Tuesday, September 20, 2011

Australian duo An Horse returning to Chicago after playing at Lollapalooza

Chicago is quickly becoming a second home for Australian indie rock duo An Horse.

The band, www.anhorse.com, comprised of Kate Cooper and Damon Cox, performed at Lollapalooza in August and returns to Chicago on Sept. 22 for a show at the Beat Kitchen, 2100 W. Belmont Ave.

Magic Milk and Warm Ones also are on the bill. The show starts at 8:30 p.m., and tickets are $10, available at www.ticketweb.com.www.ticketweb.com.

I had a chance to talk to Cooper about the band and its new album, "Walls."

Q - You are returning to Chicago a little more than a month after your appearance at Lollapalooza. How was that experience? Was it different than you imagined?

It was really great. I didn't really know what to expect. It blew my mind. It was so organized and so much fun. We had a great time.

Q - You guys are touring in support of your second album, "Walls." How do you  think your music has evolved since you first started making music together? What goals did you have in sitting down to make "Walls?"

Well, with "Rearrange Beds," we didn't really intend to make a record. We were just two friends mucking around.

With "Walls," we actually were out to make a record. We had played a lot of shows and we had grown as musicians. I can hear that on "Walls." My only goal was to make a record and we did that and I am happy with it.

  An Horse by anhorse 

Q - The duo Tegan & Sara asked you guys if you wanted to tour with them after you gave them your demos. Was that a big boost of confidence for the band? Do you think that was a turning point for the band?

For sure. Before that we hadn't played many shows at all. We went on tour in the U.S. and got a record deal. It was really life changing and awesome.

Q - Howard Redekopp, who has worked with Tegan & Sara among other bands, produced "Walls." How did you hook up with him and what do you think he brought to the table?

Howard mixed "Rearrange Beds." While he was mixing the record, he said he would be really keen to work with us some more.

We got to know him and we love him. It was the logical choice. He is a great guy with a gift!

Q - How was it recording in a studio with his dog Fanny? I guess you learned quickly that Fanny wasn't as nice as it seemed.

Fanny nearly ripped my face off. Only after this did Howard tell us that he had to take our assistant engineer, Jarrett to the hospital because Fanny had bitten his FACE. Jarrett added that Howard made Jarrett sit next to Fanny in the car to the hospital.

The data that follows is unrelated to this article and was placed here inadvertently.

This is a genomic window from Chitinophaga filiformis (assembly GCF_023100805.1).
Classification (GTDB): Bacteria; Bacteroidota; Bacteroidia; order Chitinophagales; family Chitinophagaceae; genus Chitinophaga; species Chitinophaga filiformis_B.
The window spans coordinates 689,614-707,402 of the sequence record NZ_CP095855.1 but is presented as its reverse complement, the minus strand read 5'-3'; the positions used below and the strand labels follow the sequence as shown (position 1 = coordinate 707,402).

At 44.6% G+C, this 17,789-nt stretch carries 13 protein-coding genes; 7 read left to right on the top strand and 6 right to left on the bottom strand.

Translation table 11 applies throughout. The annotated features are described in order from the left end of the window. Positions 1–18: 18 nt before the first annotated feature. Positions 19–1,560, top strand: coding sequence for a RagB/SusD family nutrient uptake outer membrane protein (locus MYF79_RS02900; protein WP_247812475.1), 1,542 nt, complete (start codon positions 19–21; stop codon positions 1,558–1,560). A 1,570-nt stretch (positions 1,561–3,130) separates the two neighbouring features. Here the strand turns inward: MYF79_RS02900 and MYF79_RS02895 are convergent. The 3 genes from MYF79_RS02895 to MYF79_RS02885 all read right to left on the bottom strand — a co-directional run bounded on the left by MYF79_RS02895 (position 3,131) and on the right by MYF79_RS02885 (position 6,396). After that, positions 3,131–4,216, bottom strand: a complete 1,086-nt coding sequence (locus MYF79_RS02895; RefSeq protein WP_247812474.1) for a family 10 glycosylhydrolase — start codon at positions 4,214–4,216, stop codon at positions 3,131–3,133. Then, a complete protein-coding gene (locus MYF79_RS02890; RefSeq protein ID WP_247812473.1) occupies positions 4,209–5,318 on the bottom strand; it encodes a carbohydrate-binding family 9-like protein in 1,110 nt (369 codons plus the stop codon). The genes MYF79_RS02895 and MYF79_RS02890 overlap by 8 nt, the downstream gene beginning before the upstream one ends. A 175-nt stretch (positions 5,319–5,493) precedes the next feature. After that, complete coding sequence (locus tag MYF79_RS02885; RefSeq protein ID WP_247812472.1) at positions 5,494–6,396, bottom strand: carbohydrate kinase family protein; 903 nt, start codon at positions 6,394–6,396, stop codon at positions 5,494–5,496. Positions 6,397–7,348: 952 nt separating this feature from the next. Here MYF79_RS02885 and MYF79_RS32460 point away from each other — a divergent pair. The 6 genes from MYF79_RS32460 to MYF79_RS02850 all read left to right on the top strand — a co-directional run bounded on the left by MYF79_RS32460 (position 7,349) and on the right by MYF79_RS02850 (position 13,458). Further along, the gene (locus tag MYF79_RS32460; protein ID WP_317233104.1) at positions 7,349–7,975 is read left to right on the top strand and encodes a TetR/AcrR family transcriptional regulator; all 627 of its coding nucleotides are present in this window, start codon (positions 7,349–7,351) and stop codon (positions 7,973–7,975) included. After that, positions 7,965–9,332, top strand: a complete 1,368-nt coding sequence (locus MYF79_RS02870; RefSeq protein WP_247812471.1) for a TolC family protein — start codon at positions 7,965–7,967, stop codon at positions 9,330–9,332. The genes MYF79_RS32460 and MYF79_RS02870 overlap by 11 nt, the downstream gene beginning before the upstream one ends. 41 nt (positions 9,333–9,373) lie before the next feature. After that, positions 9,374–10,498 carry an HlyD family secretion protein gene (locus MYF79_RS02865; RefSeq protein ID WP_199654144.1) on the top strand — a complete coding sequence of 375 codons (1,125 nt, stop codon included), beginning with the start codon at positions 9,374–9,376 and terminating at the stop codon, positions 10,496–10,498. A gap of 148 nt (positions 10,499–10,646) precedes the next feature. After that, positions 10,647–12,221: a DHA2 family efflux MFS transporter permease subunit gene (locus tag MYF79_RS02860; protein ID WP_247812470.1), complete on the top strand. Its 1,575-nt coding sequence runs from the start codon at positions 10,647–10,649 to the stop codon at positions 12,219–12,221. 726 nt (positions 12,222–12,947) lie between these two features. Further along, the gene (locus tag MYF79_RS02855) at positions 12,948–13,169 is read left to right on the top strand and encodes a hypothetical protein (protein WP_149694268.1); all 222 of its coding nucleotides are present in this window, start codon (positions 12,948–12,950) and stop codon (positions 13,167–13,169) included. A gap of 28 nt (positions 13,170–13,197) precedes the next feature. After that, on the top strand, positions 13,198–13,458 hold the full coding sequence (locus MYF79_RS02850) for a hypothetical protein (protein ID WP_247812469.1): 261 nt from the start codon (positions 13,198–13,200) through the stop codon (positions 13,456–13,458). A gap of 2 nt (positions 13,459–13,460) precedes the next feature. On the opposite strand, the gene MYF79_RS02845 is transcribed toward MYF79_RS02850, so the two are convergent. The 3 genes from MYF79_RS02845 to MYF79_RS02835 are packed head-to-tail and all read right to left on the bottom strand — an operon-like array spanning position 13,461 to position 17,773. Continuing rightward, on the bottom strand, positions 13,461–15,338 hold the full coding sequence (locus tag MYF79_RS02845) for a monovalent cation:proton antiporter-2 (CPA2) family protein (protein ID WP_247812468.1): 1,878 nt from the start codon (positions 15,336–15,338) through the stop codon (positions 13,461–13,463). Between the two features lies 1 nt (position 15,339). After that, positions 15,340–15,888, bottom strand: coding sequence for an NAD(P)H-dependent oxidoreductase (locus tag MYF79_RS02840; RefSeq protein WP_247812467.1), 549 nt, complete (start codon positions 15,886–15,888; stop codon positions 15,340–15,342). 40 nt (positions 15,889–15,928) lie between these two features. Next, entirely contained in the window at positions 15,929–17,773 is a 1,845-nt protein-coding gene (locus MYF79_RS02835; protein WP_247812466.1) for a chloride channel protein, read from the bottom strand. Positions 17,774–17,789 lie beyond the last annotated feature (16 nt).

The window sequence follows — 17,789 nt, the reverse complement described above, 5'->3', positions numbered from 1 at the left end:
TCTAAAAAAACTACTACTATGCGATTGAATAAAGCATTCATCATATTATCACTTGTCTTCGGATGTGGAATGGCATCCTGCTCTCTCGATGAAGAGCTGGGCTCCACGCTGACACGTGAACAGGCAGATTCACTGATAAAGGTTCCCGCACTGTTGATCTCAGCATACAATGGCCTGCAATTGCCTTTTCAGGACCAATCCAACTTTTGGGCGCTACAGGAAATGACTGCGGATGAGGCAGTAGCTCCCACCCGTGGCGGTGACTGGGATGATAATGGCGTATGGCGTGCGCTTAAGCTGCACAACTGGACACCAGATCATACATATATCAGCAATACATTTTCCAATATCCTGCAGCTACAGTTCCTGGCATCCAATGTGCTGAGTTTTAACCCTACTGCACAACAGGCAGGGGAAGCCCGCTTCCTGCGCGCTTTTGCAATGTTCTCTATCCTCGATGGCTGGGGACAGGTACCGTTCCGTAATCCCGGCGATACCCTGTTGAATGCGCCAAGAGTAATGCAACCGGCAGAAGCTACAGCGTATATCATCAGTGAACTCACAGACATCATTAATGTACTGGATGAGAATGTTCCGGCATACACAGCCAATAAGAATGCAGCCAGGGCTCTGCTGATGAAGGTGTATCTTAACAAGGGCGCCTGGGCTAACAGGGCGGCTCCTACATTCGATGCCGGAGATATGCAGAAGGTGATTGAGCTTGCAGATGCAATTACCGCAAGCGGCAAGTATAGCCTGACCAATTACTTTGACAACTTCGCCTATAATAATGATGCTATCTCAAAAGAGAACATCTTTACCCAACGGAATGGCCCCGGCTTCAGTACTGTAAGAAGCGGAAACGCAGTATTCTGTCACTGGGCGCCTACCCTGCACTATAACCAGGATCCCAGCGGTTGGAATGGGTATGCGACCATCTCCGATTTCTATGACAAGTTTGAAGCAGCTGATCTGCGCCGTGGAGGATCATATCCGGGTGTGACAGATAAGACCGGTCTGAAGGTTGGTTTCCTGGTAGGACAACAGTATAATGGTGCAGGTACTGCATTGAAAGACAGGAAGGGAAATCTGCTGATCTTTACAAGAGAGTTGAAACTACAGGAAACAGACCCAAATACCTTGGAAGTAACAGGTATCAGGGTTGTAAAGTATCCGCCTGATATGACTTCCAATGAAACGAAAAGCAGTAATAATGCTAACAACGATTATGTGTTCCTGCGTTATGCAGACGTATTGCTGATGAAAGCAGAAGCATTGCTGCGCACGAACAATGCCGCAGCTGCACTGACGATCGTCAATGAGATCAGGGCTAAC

Q - What are the pros and cons of being in a duo? Do you ever plan to add more members?

It's all pros and no we don't plan to add anyone but never say never, I guess.

Q - I understand the two of you met while working together at an independent record store. What musical tastes do the two of you share? Do you think independent record stores can continue to exist in this age of digital music?

Damon and I like a lot of similar music. It's really important, in my opinion, to have a varied taste in music. The record store we worked in closed down. I have no idea if they will continue to exist.

I am sure random boutique stores will always be around but I can't be sure. There is a whole generation of young people who don't even realize you have to pay for it. It's become so common place to give tracks or
albums away. 

It's a shame because it means we have to work harder and we don't make any more money. It's sometimes very exhausting and overwhelming.

Q - Does it get frustrating having to explain that An Horse is indeed grammatically correct?


Q - How do you think the music scene in Australia is different from the one in the United States? Do you think it is harder or easier for a band from Australia or any other country to get airplay in the United States?

The music scenes are very different, but to be honest, I don't live in Australia at the moment and I am not really involved in any music scene.

I haven't been to many shows this year because when I am not on tour, I don't really want to go see a band. As for airplay, I have no idea.

I think it's hard for bands to get played on the radio full stop, but radio doesn't mean as much as it used to in some respects. I think it's definitely harder being a band from Australia touring in the U.S. then being from the U.S. 

It's a costly exercise and it is very far away.